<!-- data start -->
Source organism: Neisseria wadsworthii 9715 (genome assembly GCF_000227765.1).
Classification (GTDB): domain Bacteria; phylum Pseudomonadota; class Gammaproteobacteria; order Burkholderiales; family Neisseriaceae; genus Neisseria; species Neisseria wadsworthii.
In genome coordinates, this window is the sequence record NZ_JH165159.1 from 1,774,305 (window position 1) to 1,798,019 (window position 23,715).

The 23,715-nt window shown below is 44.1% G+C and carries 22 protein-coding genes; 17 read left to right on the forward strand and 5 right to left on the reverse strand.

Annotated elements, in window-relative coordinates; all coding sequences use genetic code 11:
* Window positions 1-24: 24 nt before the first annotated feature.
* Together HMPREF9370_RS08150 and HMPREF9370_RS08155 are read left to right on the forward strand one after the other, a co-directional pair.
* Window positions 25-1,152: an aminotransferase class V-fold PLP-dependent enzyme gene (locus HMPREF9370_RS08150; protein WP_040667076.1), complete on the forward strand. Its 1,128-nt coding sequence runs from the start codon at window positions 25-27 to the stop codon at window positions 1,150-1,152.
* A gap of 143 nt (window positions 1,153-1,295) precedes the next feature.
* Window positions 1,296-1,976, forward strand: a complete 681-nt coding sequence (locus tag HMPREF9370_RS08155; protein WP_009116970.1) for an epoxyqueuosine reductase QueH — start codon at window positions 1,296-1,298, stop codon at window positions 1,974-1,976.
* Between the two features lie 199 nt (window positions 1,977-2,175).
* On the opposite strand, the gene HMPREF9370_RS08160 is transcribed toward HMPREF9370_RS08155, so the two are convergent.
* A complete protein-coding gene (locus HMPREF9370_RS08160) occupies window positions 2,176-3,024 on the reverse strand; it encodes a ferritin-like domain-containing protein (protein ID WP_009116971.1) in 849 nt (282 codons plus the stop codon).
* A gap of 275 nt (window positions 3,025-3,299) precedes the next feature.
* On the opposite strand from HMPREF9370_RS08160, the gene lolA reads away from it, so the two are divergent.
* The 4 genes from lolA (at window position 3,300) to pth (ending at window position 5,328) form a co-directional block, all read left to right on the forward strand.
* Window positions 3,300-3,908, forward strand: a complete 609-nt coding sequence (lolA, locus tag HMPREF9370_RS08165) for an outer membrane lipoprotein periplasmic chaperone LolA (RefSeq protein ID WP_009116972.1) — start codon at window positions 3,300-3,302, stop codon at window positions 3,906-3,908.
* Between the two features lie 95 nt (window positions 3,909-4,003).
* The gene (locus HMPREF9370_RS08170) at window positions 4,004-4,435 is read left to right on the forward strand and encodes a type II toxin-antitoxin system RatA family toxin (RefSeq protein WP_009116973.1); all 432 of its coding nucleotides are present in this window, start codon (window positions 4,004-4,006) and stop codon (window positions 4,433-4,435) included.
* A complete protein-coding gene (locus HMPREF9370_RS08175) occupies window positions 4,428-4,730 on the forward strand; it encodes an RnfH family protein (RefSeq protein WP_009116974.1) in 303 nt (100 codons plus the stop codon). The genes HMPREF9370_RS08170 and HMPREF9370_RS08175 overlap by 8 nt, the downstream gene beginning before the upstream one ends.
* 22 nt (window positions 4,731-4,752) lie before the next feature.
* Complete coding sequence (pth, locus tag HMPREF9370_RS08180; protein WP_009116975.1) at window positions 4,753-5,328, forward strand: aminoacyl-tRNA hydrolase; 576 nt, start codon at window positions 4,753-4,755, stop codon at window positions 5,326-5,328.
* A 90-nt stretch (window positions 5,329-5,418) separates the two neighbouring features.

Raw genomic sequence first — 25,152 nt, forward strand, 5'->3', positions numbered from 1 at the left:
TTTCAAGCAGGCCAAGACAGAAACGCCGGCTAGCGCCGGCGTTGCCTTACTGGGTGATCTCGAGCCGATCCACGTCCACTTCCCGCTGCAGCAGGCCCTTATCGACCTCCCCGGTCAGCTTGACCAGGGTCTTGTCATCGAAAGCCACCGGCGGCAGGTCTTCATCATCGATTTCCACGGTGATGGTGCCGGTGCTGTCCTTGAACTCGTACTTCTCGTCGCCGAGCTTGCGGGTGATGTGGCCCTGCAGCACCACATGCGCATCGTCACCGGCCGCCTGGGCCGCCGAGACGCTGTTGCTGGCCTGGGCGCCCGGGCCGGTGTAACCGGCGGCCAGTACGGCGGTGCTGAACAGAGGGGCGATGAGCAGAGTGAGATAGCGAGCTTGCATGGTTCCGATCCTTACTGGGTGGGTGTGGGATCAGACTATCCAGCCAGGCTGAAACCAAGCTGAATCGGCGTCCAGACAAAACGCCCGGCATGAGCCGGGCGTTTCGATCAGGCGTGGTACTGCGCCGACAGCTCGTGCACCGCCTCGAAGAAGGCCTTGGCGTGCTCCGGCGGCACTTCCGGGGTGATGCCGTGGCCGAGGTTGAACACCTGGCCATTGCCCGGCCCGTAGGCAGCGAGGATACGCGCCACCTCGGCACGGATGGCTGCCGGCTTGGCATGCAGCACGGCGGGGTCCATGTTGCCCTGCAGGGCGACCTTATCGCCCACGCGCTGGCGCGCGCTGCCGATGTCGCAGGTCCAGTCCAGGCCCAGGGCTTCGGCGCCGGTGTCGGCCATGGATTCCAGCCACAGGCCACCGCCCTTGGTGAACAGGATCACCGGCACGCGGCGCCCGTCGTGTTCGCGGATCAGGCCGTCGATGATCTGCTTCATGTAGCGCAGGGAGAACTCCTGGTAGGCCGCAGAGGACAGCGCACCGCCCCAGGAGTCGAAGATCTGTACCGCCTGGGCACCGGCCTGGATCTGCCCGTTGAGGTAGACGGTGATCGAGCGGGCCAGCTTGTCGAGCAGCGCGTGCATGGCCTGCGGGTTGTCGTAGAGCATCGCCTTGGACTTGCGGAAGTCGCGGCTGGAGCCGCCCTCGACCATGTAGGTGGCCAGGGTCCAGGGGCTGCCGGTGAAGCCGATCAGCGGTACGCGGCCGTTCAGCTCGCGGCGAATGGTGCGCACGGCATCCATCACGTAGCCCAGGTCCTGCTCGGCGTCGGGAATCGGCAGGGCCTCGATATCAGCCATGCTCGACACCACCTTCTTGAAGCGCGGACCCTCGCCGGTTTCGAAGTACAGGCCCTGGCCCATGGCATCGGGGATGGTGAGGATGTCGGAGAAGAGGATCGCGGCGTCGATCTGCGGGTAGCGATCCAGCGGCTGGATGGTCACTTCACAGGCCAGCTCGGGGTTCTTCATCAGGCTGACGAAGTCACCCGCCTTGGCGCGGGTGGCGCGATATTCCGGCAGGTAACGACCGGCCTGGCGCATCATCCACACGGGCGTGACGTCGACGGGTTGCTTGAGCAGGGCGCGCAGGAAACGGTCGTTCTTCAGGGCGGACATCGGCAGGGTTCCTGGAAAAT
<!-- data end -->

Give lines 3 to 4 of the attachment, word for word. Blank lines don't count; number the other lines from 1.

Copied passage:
In genome coordinates, this window is the sequence record NZ_JH165159.1 from 1,774,305 (window position 1) to 1,798,019 (window position 23,715).

The 23,715-nt window shown below is 44.1% G+C and carries 22 protein-coding genes; 17 read left to right on the forward strand and 5 right to left on the reverse strand.